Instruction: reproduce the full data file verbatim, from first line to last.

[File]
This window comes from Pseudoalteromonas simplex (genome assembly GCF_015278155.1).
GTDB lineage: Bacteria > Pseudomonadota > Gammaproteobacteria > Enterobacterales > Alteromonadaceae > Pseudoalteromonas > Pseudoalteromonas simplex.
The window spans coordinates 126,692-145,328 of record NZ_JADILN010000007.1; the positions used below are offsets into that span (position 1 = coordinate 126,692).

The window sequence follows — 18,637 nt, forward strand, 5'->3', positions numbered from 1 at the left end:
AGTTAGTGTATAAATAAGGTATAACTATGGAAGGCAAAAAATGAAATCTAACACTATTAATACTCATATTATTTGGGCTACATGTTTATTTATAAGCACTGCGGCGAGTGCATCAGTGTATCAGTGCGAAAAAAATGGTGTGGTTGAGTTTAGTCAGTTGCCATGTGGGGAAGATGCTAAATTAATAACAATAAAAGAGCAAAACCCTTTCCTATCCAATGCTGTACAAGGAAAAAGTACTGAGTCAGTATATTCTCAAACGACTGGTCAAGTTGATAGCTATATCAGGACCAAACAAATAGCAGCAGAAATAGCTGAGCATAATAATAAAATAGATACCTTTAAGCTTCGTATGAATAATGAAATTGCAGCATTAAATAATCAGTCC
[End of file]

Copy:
This window comes from Pseudoalteromonas simplex (genome assembly GCF_015278155.1).
GTDB lineage: Bacteria > Pseudomonadota > Gammaproteobacteria > Enterobacterales > Alteromonadaceae > Pseudoalteromonas > Pseudoalteromonas simplex.
The window spans coordinates 126,692-145,328 of record NZ_JADILN010000007.1; the positions used below are offsets into that span (position 1 = coordinate 126,692).

The window sequence follows — 18,637 nt, forward strand, 5'->3', positions numbered from 1 at the left end:
AGTTAGTGTATAAATAAGGTATAACTATGGAAGGCAAAAAATGAAATCTAACACTATTAATACTCATATTATTTGGGCTACATGTTTATTTATAAGCACTGCGGCGAGTGCATCAGTGTATCAGTGCGAAAAAAATGGTGTGGTTGAGTTTAGTCAGTTGCCATGTGGGGAAGATGCTAAATTAATAACAATAAAAGAGCAAAACCCTTTCCTATCCAATGCTGTACAAGGAAAAAGTACTGAGTCAGTATATTCTCAAACGACTGGTCAAGTTGATAGCTATATCAGGACCAAACAAATAGCAGCAGAAATAGCTGAGCATAATAATAAAATAGATACCTTTAAGCTTCGTATGAATAATGAAATTGCAGCATTAAATAATCAGTCC